As my writing twists and twists and turns, it is quite understandable you might be a bit puzzled as to theme – there are four main ones: the present hierarchical system is about control mainly for subversive ideological ends; to counter this the main aim of education should be openly declared as being about supporting democracy; the way to get education right is to get the curriculum right; and education requires fundamental change. There are some related sub-themes: the first is my career-long love of, and respect for, classroom teachers, what they can do given half a chance, and have done. (To understand myself, my ideas, and my motivations, I have to remind myself that I never left the classroom, because I never really did – when viewing powerful people or in their company, I always looked at them through the eyes of a classroom teacher.) Then there are two interrelated sub-themes: school education is a battlefield, a fierce contest of will, ambition, and power rapaciousness. This may not be universal but it is widespread and, on the whole, a good rule of thumb for judging individuals in the hierarchy. How can I say this: under the present system a lot of alien values have been introduced, it is trending, as they say, in fact, galloping. This is why I identify with classroom teachers. The second interrelated sub-theme is that nothing in primary school education is as it seems, all is laden with complexity, layer-on-layer, and mystery – that is unless you happen to be imbued with knowledge of the real curriculum, then all is revealed. I’ll give you two examples: both open plan classes and computers, on the whole, are hindering real learning. How to tell whether or not? Well, when you are imbued with that knowledge, you can tell in a flash whether real learning is using the computer and the open plan architecture for its educationally valid purposes; or the computer and open plan architecture are using real learning for theirs, and compromising it. In the late ‘80s, when I was a senior inspector of schools, knowing the real curriculum told me in an instance, that Tomorrow’s Schools was going to be both an education failure, and wrong (in relation to the aim I set for school education – see above). I immediately sat down and set out my predictions and what adds up to a personal manifesto and made preparations to leave the formal education system.
Teachers are unsettled by the possibility of curriculum and administrative ideas being able to be passed quickly down the hierarchical chain without those ideas requiring teacher involvement at all stages of development. The best ideas for education come from teachers and those close to teachers. The part of the education system that is important to teachers is the part close to them. The part further away has the capacity to do much harm, but little capacity to do much good. The nature of the education system should protect teachers from hastily conceived ideas – no matter their potential benefits. Good ideas are only good if the process for their development has been good. The last thing teachers want is the kind of efficiency that has someone in the hierarchy having an idea and then using the chain of command to force it on them.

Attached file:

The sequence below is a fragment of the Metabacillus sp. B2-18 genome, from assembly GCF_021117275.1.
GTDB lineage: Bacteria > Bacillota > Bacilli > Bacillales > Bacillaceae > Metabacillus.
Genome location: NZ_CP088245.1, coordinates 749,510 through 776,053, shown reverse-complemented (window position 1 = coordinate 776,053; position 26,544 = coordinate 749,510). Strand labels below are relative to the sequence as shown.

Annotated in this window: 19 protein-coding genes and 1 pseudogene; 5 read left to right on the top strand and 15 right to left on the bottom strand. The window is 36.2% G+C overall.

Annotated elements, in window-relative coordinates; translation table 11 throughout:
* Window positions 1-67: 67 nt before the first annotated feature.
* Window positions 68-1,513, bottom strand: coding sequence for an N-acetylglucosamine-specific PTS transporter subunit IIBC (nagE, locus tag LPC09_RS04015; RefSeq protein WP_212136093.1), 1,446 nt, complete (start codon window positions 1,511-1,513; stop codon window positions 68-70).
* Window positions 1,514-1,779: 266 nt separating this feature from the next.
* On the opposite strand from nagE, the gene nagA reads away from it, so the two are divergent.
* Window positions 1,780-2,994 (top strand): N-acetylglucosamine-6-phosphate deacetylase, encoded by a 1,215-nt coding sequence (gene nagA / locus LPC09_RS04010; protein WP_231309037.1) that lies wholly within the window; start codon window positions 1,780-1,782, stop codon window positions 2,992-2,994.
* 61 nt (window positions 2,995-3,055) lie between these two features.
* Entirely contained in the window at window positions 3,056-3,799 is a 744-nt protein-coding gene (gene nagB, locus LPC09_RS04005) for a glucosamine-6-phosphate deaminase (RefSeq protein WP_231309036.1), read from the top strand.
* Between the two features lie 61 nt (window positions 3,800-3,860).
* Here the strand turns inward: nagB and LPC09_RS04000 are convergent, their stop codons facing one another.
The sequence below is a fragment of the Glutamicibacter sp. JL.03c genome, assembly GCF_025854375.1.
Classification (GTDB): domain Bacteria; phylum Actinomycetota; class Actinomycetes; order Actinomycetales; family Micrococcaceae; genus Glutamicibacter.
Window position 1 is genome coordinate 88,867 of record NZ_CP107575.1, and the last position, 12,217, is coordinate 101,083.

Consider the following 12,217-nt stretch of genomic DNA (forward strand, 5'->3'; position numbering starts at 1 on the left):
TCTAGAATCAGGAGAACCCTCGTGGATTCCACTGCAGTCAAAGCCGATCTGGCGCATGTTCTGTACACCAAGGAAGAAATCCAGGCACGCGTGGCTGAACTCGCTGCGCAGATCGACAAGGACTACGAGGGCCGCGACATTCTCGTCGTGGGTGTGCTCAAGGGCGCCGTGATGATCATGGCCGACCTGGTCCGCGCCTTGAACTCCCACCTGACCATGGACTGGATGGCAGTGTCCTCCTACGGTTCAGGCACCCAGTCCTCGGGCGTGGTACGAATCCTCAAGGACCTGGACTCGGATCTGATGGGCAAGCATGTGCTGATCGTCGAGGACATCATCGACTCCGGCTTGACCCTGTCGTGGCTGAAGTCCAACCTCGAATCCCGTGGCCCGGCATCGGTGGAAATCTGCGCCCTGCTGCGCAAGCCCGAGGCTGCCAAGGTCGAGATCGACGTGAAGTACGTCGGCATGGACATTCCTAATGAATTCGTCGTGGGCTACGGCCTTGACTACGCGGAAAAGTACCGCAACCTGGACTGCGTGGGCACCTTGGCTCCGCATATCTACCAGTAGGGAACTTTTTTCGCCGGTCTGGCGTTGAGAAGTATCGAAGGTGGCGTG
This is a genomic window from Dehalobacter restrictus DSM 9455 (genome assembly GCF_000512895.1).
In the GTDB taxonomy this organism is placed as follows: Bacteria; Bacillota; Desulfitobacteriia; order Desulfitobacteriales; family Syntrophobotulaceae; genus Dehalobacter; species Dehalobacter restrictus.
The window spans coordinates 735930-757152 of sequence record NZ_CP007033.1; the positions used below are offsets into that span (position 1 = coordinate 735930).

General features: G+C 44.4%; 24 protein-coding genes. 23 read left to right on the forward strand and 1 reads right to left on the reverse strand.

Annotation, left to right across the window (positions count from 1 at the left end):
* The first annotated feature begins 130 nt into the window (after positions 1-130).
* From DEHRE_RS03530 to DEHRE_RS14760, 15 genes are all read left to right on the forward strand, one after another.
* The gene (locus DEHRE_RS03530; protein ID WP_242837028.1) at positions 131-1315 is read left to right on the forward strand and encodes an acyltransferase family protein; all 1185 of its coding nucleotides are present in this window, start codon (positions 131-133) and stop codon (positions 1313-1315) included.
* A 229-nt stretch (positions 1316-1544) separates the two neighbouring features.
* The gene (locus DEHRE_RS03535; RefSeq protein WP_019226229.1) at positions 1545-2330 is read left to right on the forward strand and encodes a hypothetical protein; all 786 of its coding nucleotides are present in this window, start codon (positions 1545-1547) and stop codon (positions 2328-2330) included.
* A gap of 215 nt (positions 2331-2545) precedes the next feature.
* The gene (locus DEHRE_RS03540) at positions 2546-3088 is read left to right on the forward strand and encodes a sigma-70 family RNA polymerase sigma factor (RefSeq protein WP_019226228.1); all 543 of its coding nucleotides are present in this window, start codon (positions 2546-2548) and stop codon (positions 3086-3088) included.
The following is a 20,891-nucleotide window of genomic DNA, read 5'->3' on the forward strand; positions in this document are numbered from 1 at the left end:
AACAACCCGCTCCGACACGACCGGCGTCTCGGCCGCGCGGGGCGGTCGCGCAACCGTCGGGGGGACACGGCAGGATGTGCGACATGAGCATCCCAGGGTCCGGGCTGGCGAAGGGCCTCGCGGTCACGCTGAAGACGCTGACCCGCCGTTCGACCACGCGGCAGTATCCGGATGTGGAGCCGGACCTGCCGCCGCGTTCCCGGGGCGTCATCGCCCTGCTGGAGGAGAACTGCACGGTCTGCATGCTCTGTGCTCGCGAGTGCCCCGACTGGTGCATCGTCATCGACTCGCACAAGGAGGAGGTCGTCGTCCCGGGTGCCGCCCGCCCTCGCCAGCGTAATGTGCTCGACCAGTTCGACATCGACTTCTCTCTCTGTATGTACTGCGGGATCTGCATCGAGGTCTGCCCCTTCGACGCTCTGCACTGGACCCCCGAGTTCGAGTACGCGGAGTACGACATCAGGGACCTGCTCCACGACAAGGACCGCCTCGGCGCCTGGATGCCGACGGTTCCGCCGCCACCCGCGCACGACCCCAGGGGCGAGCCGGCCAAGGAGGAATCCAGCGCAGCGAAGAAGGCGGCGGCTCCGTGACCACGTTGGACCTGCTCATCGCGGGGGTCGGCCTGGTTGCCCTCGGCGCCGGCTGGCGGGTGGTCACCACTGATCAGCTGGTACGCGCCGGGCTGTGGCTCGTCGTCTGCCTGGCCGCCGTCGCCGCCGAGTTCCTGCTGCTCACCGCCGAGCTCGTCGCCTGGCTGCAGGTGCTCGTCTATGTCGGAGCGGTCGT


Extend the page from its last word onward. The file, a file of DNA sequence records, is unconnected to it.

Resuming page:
If teachers continue to be in a position of disadvantage in relation to knowledge, then they will continue to be at a disadvantage organisationally within the system. That is not good for teachers and children. What is the good of every other adult group in the system – including principals who identify more with the hierarchy – having a great time, when it is teachers who, in the end, deliver the goods?
The following is how, in 1988, I described the power-sharing situation in the years from the ‘40s to Tomorrow’s Schools (Attacks! 93-95). There were, of course, fluctuations and flurries, but the consensus held fairly well. I saw it as ideal and still do.
For a democratic, participatory education system, production and validation of knowledge should be shared amongst a number of groups. One of the reasons why New Zealand primary school classrooms function as well as they do is because of the checks and balances inherent in the system. Those checks and balances derive from the relative co-operativeness in the way groups relate to one another. No group can carry out its functions without the support of a number of others, and no group can force its will on another. Ultimately, though, it must be acknowledged that what the government wants, the government gets, but what the government wants can be modified by those outside the government educating the public to influence the government – success in this being the measure of teacher organisations. But that basic consideration aside, university lecturers, department of education, district inspectors, those delivering advisory support, publishers, school boards, research organisations, service organisations, and teacher organisations – all these groups are to some extent dependent on other groups for carrying out their functions. In the absence of the inevitable conflict and control behaviours generated by a strict hierarchical system, these groups have been able to remain mindful of the need to negotiate in a spirit of goodwill to proceed.
Through the 1950s to the 1980s this kind of knowledge and power sharing relationship functioned to a greater or lesser degree. Even when it functioned to a lesser degree, there was a characteristic inherent in the New Zealand education system that kept it going. That characteristic was that all parts of the education, from principal in schools to the head of the education department were staffed by people who had experience in the primary curriculum, knew the primary curriculum, and had a commitment to and respect for it. And then there was the productive connection between the head office of the education department and inspectors of schools and the cluster primary school professionals functioning in the regions: advisers, special education, and universities.
This is the pointer to where primary school education was most seriously undermined by the Tomorrow’s Schools’ philosophy and to where fundamental correction is required.